South Webster schools celebrated veterans with an assembly that taught students about the importance of patriotism.
The assembly started with an explanation of the origins of Veteran’s Day, explaining how it first began as Armistice Day and celebrated the end of WWI and the honored the soldiers who fought on foreign land. In 1954, the day changed to Veteran’s Day and now serves as a day of honor and remembrance of all who have fought in the wars of U.S. history.
Honored veteran Mike Bell spoke to the students of South Webster about service.
“Veteran’s Day is above all a day is an opportunity to celebrate the choice one makes to serve their country. For some it meant WWII, Korea, the jungles of Vietnam, the sand in the Middle East, the Cold War and other conflicts in which we’ve asked our military to serve over the years,” Bell stated.
He added that for many veterans, service has meant multiple tours at war and giving up their careers for deployment.
Bell encouraged students to volunteer to help a veteran or service members, including those in nursing homes. He added that there needed to be more encouragement for youth to serve. The speaker also asked veterans to share their stories with others.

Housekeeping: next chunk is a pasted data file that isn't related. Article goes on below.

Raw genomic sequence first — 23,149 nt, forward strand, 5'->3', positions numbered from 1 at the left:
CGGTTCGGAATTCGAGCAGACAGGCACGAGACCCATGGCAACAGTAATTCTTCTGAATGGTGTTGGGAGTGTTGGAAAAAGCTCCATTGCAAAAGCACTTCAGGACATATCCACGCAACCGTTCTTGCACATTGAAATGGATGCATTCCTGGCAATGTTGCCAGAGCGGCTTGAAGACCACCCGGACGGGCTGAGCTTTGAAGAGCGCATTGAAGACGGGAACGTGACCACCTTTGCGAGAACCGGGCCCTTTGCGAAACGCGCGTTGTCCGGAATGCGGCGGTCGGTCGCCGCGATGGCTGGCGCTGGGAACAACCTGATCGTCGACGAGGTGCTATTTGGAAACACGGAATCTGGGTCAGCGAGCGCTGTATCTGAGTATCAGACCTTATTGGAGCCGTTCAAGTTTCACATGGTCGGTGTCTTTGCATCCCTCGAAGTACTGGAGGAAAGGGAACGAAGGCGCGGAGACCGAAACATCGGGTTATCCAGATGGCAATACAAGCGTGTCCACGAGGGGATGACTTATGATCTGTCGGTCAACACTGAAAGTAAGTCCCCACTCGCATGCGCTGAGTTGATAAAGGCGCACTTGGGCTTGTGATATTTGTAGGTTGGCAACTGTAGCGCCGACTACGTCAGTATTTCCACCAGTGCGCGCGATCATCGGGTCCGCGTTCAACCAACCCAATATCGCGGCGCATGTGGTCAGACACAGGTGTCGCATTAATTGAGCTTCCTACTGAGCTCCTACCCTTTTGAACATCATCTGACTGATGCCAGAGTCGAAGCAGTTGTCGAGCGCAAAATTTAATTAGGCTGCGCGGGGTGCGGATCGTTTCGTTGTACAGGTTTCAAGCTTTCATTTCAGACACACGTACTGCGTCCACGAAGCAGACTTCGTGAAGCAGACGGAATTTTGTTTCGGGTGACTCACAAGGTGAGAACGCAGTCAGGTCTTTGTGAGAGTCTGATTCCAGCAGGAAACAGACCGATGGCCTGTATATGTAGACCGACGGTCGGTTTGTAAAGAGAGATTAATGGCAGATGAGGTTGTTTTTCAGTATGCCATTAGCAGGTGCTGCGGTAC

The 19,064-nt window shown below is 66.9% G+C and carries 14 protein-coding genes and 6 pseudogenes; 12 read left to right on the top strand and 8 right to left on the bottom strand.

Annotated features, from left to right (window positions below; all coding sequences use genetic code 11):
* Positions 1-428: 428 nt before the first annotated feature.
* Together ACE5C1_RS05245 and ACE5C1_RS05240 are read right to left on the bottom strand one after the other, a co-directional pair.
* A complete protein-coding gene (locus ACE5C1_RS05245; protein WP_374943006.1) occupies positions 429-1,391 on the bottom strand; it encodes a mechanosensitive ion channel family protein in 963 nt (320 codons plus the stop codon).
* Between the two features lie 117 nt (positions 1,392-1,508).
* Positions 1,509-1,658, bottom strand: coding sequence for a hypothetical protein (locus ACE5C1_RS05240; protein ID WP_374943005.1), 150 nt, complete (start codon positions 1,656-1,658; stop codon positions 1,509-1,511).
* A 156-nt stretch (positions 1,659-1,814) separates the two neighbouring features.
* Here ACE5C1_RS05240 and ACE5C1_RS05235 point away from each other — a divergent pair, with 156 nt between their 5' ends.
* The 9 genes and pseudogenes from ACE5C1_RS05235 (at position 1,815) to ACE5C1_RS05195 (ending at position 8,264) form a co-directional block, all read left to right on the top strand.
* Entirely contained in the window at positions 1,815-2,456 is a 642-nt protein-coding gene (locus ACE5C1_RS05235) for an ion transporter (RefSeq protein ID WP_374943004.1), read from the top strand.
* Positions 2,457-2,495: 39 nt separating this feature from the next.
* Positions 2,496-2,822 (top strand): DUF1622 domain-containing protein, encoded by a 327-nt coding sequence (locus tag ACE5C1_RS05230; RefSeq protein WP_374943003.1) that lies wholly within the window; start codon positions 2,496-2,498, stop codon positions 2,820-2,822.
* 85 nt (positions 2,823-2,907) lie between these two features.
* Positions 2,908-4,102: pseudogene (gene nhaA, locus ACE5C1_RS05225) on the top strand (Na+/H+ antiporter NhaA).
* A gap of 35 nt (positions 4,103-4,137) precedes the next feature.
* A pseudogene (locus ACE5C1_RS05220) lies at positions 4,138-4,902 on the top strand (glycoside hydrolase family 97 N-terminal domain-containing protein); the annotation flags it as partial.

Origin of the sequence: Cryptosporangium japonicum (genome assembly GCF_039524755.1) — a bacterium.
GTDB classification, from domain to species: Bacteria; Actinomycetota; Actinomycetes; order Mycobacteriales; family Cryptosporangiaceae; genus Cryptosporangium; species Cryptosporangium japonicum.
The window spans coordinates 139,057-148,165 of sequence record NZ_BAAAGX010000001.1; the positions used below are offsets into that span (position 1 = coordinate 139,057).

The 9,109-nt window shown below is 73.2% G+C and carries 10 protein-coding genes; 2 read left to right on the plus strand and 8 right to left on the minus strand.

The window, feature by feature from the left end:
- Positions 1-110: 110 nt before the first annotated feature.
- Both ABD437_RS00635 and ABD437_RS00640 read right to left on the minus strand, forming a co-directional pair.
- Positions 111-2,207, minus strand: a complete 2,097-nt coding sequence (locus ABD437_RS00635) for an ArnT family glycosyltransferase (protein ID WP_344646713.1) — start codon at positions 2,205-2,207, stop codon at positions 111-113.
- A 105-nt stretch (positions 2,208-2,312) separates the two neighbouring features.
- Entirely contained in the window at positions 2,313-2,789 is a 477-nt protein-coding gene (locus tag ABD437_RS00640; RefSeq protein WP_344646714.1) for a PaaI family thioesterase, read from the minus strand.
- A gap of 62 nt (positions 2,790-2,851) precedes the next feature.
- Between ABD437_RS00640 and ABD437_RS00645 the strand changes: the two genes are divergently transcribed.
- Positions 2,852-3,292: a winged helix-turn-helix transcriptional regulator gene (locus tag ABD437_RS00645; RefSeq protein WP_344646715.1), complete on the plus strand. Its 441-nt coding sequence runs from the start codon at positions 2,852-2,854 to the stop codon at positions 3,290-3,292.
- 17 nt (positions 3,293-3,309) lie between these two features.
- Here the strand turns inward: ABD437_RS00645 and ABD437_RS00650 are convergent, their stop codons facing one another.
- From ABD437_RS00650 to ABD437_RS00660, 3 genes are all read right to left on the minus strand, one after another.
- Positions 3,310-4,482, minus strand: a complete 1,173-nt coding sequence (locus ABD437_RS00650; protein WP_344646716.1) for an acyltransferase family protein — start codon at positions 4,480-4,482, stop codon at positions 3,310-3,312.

Continuing in building up a desire for service and a pride of country in the students at South Webster, Paratrooper and combat veteran Sgt. Rick Bell (U.S. Special Forces) talked to the students about why it is important they honor the nation’s flag and keep sacred the National Anthem.
Sgt. Rick Bell remembered how important the flag was to him as a child. Patriotism was instilled in him early in his youth. He grew up wanting to serve.
“Since I was a little boy, I always wanted to serve in the military,” he commented.
He explained that patriotism is a love of one’s country that is so strong that one would sacrifice their life for it.
“It’s beyond me why people don’t stand for the flag,” the disabled veteran stated. “If I could stand I would, and I would salute my flag.”
Sgt. Rick Bell added that patriotism is something that is being lost in the United States. Though he spoke from a chair unable to walk due to a service-related accident, he pledged that he would still fight for his country from his chair.
He explained to South Webster that he has served in numerous countries and still believes that the U.S. is the best country in the world. His love of country was exemplified as he explained that after service, when he touched U.S. soil, he kissed the ground.
Sgt. Rick Bell has dedicated his life to spiritual service since the end of his military career. He has a doctorate in theology, pastors, works with youth and has spoken at churches in numerous communities. He equated a love of country to a love of God, as he spoke of sacrificing one’s life to save others.
The speakers were joined by various veterans throughout the community, who were honored on Friday morning. Boy and Girl scouts, the South Webster choir and the South Webster student body joined in honoring the veterans present during the assembly of recognition.
Reach Nikki Blankenship at 740-353-3101 ext. 1931.